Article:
The Greeks were aware of the psychological dimension of minor music. When I was a Naval officer stationed in New York City I also studied musical composition part-time with the director of the 1st Unitarian Church of Brooklyn choir, where I sang–a former student of David Diamond’s and in 2013 a composer in his own right). We used physicist Herman Helmholtz’s ON THE SENSATION OF TONE and musician Leonard Bernstein’s THE JOY OF MUSIC as guides. To clarify the controversy over major-minor I did an analysis of the church modes, which you can hear by playing 7 scales using only the white keys on a well-tempered piano, ignoring the black keys. Going up from C, they are Ionian (C-C’), Dorian (D-D’), Phrygian (E-E’),Lydian (F-F’), Mixolydian (G-G’), Aeolian (A-A’) and Locrian (B-B’), a theoretical mode which doesn’t normally appear in music earlier than the 20th century since it lacks a perfect 5th. Now comes the fun part! Math buffs will enjoy doing what I did–creating 7 graphs plus a transparent layover on trace paper, to visually represent the “majorality” and “minorality” of all the modes by graphing each one’s steps and half-steps, starting with Lydian (with a 4th raised a half-step, the most major) down to the theoretical Locrian (with a diminished 5th, the most minor–although in real music Phrygian sounds the most minor). Then lay the trace paper on each graph & trace the outer boundary of each mode’s steps. Descending from major to minor the modes are: Lydian (ethereal), Ionian (our bright “key of C” major), Mixolydian (a little bittersweet), Dorian (very bittersweet), Aeolian (part of our A minor scale), Phrygian (Near-Eastern sounding) and the incomplete and somewhat ugly Locrian. Eureka! Many musicologists deny it, but I am convinced that the psychological impact of tonality on the brain really DOES have a basis in physical reality. No one knows how the classical Greeks figured that out, but they did, bless ‘em.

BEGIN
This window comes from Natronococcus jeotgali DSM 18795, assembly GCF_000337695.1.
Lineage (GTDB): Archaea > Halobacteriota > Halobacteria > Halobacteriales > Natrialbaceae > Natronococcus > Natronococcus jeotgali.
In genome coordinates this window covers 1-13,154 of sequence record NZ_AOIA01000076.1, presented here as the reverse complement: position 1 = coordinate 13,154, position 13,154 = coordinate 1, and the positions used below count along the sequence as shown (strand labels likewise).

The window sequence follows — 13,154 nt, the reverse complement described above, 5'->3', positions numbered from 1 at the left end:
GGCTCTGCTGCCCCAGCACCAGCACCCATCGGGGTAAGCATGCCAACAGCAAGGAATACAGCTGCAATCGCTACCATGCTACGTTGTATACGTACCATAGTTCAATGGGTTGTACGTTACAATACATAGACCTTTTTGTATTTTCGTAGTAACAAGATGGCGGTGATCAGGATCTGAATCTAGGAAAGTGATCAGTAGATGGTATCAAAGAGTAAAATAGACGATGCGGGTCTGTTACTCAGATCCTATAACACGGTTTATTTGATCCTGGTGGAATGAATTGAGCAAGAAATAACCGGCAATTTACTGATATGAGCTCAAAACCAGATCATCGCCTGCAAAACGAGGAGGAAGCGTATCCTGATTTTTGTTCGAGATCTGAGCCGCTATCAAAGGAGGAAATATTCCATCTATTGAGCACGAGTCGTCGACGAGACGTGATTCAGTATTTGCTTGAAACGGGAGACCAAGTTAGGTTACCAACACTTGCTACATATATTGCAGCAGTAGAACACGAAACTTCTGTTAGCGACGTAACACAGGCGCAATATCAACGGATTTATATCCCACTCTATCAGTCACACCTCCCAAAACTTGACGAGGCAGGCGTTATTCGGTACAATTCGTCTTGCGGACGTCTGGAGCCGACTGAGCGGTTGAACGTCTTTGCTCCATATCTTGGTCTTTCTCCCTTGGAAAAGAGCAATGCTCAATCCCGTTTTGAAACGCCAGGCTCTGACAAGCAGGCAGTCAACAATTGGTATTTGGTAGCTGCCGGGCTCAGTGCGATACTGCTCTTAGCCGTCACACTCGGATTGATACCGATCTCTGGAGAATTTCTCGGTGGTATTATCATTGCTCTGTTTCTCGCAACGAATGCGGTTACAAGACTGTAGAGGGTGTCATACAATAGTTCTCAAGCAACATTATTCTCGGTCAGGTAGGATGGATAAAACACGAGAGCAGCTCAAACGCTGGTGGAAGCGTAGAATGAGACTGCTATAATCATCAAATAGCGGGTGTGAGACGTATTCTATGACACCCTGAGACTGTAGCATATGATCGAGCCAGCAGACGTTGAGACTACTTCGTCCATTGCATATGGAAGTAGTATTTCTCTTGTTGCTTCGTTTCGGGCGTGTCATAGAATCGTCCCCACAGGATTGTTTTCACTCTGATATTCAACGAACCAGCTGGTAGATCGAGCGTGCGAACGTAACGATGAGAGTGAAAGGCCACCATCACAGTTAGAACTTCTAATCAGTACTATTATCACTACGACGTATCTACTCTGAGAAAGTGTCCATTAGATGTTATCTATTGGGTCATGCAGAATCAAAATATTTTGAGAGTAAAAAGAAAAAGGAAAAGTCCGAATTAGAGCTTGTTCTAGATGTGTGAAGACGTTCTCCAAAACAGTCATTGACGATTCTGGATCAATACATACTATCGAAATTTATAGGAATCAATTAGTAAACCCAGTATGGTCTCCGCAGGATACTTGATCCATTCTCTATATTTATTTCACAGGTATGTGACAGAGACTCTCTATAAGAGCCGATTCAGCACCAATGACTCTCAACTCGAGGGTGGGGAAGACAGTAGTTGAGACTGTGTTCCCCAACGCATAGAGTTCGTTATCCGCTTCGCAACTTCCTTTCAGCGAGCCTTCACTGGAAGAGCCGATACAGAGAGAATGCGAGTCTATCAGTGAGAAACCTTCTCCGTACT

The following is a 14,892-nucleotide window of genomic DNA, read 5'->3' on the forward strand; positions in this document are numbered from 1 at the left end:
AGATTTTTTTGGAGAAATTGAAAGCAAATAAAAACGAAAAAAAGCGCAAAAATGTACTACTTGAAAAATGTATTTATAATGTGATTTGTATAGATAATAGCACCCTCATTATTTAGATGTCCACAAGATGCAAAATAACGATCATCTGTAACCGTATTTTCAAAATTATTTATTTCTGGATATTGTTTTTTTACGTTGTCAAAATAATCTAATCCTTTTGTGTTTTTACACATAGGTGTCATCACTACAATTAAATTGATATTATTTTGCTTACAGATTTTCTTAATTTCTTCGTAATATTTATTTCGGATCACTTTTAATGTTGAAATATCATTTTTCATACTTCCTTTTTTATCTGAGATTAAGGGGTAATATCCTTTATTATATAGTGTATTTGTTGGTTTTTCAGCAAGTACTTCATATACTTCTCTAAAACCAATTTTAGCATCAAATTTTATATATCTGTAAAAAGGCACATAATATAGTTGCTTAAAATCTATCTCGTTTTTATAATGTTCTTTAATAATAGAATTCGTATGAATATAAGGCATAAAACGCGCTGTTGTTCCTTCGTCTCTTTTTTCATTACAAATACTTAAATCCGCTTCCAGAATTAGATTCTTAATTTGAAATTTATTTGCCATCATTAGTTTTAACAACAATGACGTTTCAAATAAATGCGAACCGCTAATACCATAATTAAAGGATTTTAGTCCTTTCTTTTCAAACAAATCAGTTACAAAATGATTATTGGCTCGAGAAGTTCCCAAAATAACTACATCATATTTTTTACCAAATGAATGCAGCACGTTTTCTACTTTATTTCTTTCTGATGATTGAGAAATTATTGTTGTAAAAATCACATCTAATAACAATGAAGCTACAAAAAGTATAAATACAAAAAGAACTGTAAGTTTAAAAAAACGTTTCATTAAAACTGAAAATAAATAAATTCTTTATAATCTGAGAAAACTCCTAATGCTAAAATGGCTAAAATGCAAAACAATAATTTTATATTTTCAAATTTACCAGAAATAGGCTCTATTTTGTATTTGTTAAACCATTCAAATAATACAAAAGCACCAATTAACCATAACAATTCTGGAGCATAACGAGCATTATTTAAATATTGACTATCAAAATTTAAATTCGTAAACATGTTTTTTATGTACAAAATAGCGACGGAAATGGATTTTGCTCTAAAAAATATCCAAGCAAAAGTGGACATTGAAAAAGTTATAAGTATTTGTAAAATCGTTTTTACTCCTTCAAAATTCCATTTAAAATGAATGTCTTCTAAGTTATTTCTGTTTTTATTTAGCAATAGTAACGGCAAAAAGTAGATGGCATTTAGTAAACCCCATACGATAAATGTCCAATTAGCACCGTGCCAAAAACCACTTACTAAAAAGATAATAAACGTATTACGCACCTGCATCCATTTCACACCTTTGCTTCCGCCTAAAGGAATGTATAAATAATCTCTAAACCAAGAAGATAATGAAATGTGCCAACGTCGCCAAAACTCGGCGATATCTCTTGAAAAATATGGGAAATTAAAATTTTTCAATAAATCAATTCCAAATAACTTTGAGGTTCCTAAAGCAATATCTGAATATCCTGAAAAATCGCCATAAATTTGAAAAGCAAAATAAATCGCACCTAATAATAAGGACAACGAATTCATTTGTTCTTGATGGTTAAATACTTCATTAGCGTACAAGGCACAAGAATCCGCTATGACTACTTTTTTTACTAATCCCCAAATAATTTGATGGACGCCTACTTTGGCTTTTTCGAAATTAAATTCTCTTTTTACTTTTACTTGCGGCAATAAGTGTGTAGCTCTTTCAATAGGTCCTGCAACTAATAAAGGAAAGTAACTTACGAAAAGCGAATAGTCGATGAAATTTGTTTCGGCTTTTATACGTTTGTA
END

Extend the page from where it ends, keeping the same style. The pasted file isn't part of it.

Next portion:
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  7. 7. Rev.Corvette 4:41 am 07/31/2013

    Thank you bongobimbo. I agree with you, as far as I understand. Your analysis of the 7 scales is very close to what I was referring to. That the classical Greeks identified the 7 scales and named them, while fully aware of the mood-music relationship so long ago, pairs well with their ability to produce something like the Antikythera mechanism. I, on the other hand only know enough about music to be dangerous. “Boogy chillin’”